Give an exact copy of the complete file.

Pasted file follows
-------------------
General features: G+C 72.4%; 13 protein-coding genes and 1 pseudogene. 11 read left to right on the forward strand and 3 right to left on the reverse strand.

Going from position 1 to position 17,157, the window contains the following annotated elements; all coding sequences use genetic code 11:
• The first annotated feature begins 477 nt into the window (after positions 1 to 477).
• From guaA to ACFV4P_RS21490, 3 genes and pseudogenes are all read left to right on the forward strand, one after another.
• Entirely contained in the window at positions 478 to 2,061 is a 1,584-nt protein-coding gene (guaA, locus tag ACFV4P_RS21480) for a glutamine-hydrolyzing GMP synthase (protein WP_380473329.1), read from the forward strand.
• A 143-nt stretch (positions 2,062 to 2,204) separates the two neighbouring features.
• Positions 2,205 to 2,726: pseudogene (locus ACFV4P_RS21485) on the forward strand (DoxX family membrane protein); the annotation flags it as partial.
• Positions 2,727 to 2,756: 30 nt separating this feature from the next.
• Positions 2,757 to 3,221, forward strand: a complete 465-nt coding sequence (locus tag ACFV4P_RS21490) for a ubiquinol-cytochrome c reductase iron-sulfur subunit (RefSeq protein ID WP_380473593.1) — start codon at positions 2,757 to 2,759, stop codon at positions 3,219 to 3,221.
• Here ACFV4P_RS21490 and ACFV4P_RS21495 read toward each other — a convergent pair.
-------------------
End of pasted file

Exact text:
General features: G+C 72.4%; 13 protein-coding genes and 1 pseudogene. 11 read left to right on the forward strand and 3 right to left on the reverse strand.

Going from position 1 to position 17,157, the window contains the following annotated elements; all coding sequences use genetic code 11:
• The first annotated feature begins 477 nt into the window (after positions 1 to 477).
• From guaA to ACFV4P_RS21490, 3 genes and pseudogenes are all read left to right on the forward strand, one after another.
• Entirely contained in the window at positions 478 to 2,061 is a 1,584-nt protein-coding gene (guaA, locus tag ACFV4P_RS21480) for a glutamine-hydrolyzing GMP synthase (protein WP_380473329.1), read from the forward strand.
• A 143-nt stretch (positions 2,062 to 2,204) separates the two neighbouring features.
• Positions 2,205 to 2,726: pseudogene (locus ACFV4P_RS21485) on the forward strand (DoxX family membrane protein); the annotation flags it as partial.
• Positions 2,727 to 2,756: 30 nt separating this feature from the next.
• Positions 2,757 to 3,221, forward strand: a complete 465-nt coding sequence (locus tag ACFV4P_RS21490) for a ubiquinol-cytochrome c reductase iron-sulfur subunit (RefSeq protein ID WP_380473593.1) — start codon at positions 2,757 to 2,759, stop codon at positions 3,219 to 3,221.
• Here ACFV4P_RS21490 and ACFV4P_RS21495 read toward each other — a convergent pair.